I’m not suggesting that a one-game sample is conclusive proof of anything, but for those of us who have been nervously waiting for Josh Beckett to return to form, today’s start against the Tampa Bay Rays had to be encouraging. I’m not even talking about the 10 strikeouts or just allowing a pair of hits and three walks; what I’m looking at is his velocity.
Those of you who read Baseball Prospectus 2009 are aware of what transpired for Beckett late last year:
…his velocity was often well below past averages; this was noticeable during the playoffs, when Beckett was topping out in the low 90s. He spent time on the DL in August with right elbow inflammation, but except for the velocity issue he was effective upon his return.
Just how much did his velocity drop during those playoff games? Let’s take a look at his last start from 2008, which was also against the Rays. Beckett lasted five innings and just 78 pitches (his third straight start that failed to go more than five) and struck out three hitters. The average velocity on his fastball was 92.3 mph, with the fastest of those coming in at 93.6 mph:
This is for Beckett’s four-seam fastball, by the way. Early on Beckett’s velocity was between 92 and 93+, but after just 10 or so fastballs he slid down towards the lower end of the 90s, even throwing one pitch in the high 80s. This is reminiscent of the previous start, where his average fastball velocity was 92.1 mph (and his max was 93.5) or the start six days before that against the Angels, where his fastball averaged 92.8 mph. Beckett is the kind of pitcher that gets out of trouble by ratcheting up the velocity and blowing it by the hitter, so when he can’t do that, he struggles to succeed at the same level. Which brings us to today’s start:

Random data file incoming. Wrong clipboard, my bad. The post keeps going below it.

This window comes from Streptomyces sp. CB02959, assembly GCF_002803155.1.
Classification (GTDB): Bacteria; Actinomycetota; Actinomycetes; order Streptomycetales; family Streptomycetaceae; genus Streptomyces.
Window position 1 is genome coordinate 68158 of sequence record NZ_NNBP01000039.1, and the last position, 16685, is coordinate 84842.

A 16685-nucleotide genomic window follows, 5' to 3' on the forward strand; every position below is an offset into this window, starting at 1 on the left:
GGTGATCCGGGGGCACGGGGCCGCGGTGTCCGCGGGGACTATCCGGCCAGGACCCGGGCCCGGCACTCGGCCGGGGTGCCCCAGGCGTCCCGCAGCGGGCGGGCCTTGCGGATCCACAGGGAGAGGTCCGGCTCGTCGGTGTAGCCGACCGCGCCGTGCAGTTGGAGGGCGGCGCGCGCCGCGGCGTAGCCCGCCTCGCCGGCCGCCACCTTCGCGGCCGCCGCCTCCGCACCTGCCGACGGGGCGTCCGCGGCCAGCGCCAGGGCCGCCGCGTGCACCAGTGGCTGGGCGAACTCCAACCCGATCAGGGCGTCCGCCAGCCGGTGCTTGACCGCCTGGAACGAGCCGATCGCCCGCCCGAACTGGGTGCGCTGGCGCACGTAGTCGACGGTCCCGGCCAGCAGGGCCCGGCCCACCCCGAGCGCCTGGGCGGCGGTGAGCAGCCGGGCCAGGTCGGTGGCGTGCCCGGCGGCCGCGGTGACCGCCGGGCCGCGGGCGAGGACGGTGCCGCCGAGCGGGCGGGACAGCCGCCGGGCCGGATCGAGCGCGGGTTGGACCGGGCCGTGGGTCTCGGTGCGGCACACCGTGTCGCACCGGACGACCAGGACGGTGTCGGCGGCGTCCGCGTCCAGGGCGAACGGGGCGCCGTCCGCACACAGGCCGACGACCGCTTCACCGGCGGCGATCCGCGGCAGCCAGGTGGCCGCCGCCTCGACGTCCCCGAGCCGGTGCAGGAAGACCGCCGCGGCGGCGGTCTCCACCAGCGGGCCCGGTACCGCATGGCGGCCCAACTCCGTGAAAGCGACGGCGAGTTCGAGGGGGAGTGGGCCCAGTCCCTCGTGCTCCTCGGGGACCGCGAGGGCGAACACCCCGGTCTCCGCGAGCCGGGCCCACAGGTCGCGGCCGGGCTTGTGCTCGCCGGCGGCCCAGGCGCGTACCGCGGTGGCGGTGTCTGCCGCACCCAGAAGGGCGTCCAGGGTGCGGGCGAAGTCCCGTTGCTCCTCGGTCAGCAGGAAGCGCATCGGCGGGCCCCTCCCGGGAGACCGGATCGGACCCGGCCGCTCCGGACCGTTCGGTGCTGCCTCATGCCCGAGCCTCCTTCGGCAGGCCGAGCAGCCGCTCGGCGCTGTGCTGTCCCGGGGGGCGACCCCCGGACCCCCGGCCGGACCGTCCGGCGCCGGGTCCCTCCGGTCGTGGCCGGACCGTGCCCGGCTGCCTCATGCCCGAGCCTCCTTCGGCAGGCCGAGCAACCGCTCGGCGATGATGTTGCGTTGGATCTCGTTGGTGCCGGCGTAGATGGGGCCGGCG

This chart doesn’t even approach the 80s, and the lowest velocity fastballs this time around were some of his better ones from the previous chart and games. His best came in near 97 mph, and while his velocity was down later in the outing, he also threw 93 pitches this time as opposed to 78 and was still able to hit the mid 90s throughout the entirety of the start. We’re just talking about one start here, but it’s a good sign for those that were worried about his velocity.
[UPDATE] A few of you in the comments asked for one graph that shows both. Thanks to some assistance, I now know how to do that in Excel 2007: